The Secret Life of Maharaji aka Prem Rawat as told by Close Disciples
Virtually all of the newspaper stories and magazine articles about Prem Rawat were critical of him, sometimes extremely so. Rawat's fraudulent claims, extravagance and opulent lifestyle were obvious even to the journalists for whom he was a very minor story. It was only his family and close disciples who knew the truth about his life and a number of them have become disillusioned enough to go public.
There is one result of becoming a "premie" or "student" of Prem Rawat that has overridden all others. The great majority of people who practise the meditation Rawat "reveals" cease meditating and stop being "premies", People With Knowledge ("pwks") or "students" after a longer or shorter time. The majority of these quietly go on with their lives and their feelings are open to conjecture. However a significant minority realise that this is not just a case of "it just wasn't right for me" or something similar but that they were deceived by the false claims of Rawat and his organisations and attempt to atone for their involvement by alerting others by public criticism of Prem Rawat and by presenting a realistic picture of his life and "teachings". A remarkable number of close personal followers of Prem Rawat's have publicly condemned and criticised him for hypocrisy, sleaze, deceit and even unethical, immoral and illegal activities. From the earliest public revelations about Rawat's greed and secret life by Michael Garson in 1974 to those of Bob Mishler in 1979 through to that of Michael Dettmers, Mike Donner and Mike Finch circa 2000 and that of Mary Moore in 2004 and "Jasper" and Roger Koch in 2010 a consistent picture of Prem Rawat emerges. It isn't pretty but then neither is he.
Michael Garson became a devotee in May 1974 and took over as Financial Director in August, 1974. He resigned in February, 1975, "because I could not tolerate the contradictions." Using photocopied DLM documentation Garson revealed Rawat's rampant greed and spending of 60% of Mission funds in testimony in a court case in Vancouver over the inherited estate of Darby McNeal, a premie who had been pressured by Bob Mishler and other Divine Light Mission administrators to donate her $400,00 inheritance to Rawat. In an affidavit presented in a British Columbia court he said, "My analysis of the accounts of the Divine Light Mission indicated that approximately 60 percent of the gross receipts are directed to maintain the lifestyle of the Maharaj Ji"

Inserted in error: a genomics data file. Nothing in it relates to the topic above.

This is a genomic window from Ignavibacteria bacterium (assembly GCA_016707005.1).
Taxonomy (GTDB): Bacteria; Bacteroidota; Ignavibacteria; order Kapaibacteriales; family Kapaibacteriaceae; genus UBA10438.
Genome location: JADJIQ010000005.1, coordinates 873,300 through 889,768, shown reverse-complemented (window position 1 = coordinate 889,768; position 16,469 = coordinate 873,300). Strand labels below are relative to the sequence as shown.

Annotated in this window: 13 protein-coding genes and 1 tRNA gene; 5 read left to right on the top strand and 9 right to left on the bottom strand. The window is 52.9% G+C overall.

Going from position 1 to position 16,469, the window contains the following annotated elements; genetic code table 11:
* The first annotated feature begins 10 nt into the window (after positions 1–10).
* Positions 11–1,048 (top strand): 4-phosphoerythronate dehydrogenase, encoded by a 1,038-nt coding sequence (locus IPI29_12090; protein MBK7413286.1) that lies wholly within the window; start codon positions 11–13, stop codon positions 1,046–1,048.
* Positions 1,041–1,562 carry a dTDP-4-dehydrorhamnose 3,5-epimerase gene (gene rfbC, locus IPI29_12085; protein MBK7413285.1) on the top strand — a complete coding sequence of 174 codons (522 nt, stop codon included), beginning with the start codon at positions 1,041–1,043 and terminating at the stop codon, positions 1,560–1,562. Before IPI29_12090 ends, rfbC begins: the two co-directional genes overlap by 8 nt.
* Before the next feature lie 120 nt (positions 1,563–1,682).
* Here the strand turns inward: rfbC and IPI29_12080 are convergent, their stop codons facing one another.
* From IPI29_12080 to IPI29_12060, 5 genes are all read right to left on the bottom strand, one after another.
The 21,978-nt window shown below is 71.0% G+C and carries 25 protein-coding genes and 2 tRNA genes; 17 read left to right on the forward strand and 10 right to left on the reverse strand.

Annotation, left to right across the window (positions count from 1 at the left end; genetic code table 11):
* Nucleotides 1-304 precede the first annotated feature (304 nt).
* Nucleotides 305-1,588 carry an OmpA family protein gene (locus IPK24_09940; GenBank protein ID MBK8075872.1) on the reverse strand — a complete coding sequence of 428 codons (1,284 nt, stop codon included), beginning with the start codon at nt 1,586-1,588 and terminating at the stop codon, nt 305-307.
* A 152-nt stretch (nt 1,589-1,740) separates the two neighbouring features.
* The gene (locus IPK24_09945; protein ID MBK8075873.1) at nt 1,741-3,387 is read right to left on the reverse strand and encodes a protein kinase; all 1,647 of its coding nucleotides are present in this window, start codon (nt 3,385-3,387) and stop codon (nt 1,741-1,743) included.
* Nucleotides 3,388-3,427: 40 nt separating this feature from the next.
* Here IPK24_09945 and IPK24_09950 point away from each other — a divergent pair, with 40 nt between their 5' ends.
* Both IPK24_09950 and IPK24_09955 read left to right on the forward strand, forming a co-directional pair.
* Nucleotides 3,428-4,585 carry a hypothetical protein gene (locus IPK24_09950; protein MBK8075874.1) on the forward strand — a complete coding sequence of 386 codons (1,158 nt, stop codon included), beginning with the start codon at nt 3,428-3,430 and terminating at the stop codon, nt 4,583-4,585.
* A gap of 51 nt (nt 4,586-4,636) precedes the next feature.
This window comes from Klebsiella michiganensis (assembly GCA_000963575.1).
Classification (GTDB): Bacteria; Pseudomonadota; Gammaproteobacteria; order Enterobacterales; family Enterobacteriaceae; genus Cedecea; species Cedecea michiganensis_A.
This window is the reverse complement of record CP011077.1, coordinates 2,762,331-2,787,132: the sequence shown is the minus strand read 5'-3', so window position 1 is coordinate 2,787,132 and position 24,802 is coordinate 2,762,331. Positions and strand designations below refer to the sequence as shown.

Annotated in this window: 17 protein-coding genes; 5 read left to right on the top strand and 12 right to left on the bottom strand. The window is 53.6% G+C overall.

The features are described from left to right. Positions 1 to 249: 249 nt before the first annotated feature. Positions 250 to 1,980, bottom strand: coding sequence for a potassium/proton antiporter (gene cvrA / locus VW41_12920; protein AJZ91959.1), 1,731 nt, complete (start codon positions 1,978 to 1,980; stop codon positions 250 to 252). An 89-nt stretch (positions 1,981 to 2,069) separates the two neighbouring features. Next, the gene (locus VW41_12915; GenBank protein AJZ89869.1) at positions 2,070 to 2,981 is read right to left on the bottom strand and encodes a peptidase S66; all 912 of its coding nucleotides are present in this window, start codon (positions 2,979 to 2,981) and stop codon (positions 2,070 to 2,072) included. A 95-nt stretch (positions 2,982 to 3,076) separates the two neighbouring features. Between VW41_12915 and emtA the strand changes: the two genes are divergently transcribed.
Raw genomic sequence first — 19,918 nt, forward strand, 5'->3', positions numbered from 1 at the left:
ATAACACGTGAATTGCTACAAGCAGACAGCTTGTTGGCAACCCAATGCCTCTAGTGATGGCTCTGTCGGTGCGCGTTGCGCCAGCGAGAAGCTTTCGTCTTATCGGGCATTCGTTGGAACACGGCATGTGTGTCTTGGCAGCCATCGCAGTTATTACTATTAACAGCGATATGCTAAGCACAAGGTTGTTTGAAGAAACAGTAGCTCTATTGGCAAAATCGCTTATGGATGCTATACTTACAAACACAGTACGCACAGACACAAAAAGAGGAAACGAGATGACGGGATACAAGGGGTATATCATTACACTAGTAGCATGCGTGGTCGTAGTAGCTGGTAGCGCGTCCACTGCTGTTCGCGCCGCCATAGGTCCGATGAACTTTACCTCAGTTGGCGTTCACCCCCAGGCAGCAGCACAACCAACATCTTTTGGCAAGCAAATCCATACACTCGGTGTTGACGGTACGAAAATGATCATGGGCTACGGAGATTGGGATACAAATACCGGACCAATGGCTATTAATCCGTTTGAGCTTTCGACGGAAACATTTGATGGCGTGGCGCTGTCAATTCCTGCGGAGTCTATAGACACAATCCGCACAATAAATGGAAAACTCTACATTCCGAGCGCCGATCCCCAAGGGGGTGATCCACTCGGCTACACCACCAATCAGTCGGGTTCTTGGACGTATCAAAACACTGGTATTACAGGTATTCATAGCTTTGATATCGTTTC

Before the creation of the internet it was difficult for any publicity to be generated about Prem Rawat after 1975 when he was already considered a "washed-up has-been" by the press and hardly worth even playing for laughs. These two high-ranking ex-followers were able to get some of the truth out there once the "Jonestown massacre" produced a flurry of interest in cults and "brain-washing".
Bob Mishler, ex-President of Divine Light Mission for 5 ½ years During those years, he acted in the capacity of Maharaji's number one right-hand man and confidant.
From a transcript of a 1979 radio interview: "He is a pathetic person in this respect. Earlier in the show, I made reference to his own psychological degeneration. The anxiety that is caused to him by the role that he is in is tremendous. … Unlike what he advocates, he is not capable of dealing with it by means of meditation. He ends up drinking excessively in order to cope with the stress. It was very sad to see him drinking himself into a stupor day after day."
John Hand Jr, ex vice-President, Divine Light Mission
Michael Donner, ex vice-President, Divine Light Mission; ex-President, Divine Light Mission; ex-National Executive Director, Divine Light Mission; ex-co-ordinator, Prem Rawat's personal staff; ex-instructor for the "techniques of Knowledge"; ex-"brother in His love"
"my personal experience is that m has been drinking since I began in denver in 1973…told then by bob mishler that he was drinking daily…that is daily…since he arrived in america. I know that it was daily…that his daily routine was created around his evening drinking."
Michael Dettmers, ex Personal Assistant, Prem Rawat for 15 years